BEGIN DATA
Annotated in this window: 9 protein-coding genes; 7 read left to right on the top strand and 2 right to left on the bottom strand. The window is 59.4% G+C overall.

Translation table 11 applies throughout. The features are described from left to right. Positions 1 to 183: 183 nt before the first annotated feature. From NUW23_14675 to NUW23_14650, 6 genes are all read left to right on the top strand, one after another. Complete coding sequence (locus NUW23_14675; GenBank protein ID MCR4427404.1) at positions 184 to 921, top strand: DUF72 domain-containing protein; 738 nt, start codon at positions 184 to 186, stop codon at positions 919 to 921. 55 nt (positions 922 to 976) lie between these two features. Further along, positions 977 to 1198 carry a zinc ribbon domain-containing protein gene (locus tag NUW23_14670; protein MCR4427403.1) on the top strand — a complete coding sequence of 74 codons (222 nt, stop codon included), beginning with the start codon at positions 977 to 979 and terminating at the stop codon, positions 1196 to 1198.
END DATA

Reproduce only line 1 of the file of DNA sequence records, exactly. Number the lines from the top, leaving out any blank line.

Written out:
Annotated in this window: 9 protein-coding genes; 7 read left to right on the top strand and 2 right to left on the bottom strand. The window is 59.4% G+C overall.